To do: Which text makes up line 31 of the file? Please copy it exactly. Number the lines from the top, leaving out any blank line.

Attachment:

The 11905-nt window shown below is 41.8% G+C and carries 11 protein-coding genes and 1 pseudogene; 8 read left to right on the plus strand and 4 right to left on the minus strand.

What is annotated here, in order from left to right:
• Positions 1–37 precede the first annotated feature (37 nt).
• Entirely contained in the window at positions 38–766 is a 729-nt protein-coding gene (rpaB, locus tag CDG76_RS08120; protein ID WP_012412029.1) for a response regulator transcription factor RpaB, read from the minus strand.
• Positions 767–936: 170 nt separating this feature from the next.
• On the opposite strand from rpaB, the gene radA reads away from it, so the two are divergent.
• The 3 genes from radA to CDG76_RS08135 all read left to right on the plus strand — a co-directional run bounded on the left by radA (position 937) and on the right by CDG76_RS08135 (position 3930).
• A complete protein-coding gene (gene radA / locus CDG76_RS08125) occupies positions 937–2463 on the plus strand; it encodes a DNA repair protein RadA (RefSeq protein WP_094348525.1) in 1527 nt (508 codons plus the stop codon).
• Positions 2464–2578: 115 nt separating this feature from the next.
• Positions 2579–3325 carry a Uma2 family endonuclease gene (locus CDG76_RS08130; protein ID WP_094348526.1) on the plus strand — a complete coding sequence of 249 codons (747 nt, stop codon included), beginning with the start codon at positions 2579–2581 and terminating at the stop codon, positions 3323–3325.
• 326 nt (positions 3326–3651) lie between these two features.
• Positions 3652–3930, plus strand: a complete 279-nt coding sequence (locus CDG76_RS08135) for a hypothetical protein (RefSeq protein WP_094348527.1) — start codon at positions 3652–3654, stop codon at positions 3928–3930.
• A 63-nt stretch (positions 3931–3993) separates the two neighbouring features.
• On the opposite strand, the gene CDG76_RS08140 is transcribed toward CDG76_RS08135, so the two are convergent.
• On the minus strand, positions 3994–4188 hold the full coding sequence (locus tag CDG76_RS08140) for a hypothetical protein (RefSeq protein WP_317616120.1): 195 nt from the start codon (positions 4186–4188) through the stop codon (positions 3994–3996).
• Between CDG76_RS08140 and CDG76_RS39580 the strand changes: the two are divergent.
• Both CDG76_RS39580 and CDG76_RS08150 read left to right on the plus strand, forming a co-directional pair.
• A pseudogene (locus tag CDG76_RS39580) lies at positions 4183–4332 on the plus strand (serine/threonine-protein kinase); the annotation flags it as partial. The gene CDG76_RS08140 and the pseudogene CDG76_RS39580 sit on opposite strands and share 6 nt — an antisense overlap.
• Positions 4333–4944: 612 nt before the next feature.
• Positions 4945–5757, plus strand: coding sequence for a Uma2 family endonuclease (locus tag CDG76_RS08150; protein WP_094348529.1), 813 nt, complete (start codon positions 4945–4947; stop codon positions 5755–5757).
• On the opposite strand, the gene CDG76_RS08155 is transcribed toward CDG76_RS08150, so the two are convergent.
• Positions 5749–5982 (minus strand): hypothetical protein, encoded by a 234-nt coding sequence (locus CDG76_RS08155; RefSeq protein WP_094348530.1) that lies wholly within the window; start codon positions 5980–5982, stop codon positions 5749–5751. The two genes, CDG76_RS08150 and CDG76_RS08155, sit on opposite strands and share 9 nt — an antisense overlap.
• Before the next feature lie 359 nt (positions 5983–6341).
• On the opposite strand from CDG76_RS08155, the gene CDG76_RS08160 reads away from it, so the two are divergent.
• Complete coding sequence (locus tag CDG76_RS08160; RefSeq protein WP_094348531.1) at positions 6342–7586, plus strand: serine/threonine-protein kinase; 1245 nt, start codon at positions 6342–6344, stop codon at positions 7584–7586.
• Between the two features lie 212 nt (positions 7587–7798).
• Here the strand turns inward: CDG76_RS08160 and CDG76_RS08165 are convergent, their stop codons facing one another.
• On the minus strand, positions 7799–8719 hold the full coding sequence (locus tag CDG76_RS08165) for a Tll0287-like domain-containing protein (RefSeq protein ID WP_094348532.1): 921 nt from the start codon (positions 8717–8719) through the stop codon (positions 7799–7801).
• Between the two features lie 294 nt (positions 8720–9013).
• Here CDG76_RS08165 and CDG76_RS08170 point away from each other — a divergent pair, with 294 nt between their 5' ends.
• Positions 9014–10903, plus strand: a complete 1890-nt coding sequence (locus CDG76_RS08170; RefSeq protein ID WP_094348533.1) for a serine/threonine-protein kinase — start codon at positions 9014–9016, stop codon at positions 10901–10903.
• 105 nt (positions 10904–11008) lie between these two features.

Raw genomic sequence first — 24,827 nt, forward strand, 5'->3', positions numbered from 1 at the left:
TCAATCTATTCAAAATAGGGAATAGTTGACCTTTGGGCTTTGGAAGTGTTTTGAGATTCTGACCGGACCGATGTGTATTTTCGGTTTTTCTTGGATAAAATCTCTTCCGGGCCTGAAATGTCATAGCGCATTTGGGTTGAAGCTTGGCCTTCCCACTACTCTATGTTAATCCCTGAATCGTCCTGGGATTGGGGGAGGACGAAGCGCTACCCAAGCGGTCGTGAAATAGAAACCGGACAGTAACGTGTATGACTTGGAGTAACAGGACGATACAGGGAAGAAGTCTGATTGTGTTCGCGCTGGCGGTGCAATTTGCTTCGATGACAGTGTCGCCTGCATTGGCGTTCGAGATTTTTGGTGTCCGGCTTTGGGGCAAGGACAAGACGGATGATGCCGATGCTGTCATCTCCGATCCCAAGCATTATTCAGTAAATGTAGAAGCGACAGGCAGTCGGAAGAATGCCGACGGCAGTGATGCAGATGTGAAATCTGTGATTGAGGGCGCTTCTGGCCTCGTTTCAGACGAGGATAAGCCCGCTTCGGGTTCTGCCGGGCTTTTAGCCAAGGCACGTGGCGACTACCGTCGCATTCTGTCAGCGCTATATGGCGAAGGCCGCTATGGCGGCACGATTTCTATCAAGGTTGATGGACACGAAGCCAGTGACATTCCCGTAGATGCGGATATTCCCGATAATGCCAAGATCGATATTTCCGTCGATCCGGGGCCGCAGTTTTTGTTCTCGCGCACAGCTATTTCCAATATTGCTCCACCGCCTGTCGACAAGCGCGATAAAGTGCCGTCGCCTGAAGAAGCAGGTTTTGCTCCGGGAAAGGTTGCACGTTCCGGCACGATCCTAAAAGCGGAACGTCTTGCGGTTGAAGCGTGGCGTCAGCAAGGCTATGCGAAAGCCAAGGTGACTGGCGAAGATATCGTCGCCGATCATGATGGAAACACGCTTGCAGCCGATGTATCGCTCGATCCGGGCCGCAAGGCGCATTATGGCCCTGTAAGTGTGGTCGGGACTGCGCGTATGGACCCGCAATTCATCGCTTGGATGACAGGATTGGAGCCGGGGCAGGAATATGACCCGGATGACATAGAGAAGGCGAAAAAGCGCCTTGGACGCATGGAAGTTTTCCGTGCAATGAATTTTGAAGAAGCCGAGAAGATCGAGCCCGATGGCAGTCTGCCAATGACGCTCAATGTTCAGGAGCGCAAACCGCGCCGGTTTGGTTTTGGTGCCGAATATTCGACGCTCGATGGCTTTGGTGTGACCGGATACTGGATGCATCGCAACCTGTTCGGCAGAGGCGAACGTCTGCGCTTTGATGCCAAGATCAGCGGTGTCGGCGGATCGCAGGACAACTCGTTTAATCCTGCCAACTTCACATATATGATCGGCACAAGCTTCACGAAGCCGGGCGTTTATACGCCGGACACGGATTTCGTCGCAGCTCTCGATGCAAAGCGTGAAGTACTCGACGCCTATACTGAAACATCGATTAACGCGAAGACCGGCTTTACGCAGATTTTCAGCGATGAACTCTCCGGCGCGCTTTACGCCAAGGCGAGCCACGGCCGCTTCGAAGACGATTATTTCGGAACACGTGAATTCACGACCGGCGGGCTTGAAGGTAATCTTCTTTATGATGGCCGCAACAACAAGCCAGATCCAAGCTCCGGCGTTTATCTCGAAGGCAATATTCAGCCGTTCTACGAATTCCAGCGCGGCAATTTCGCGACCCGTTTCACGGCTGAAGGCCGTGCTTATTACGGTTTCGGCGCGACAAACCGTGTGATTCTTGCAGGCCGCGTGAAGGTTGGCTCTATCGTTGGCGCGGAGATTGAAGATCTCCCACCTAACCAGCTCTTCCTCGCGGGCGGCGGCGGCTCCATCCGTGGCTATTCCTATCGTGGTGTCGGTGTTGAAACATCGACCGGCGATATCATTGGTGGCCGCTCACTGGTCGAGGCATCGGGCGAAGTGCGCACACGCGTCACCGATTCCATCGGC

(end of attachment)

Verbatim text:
• Positions 9014–10903, plus strand: a complete 1890-nt coding sequence (locus CDG76_RS08170; RefSeq protein ID WP_094348533.1) for a serine/threonine-protein kinase — start codon at positions 9014–9016, stop codon at positions 10901–10903.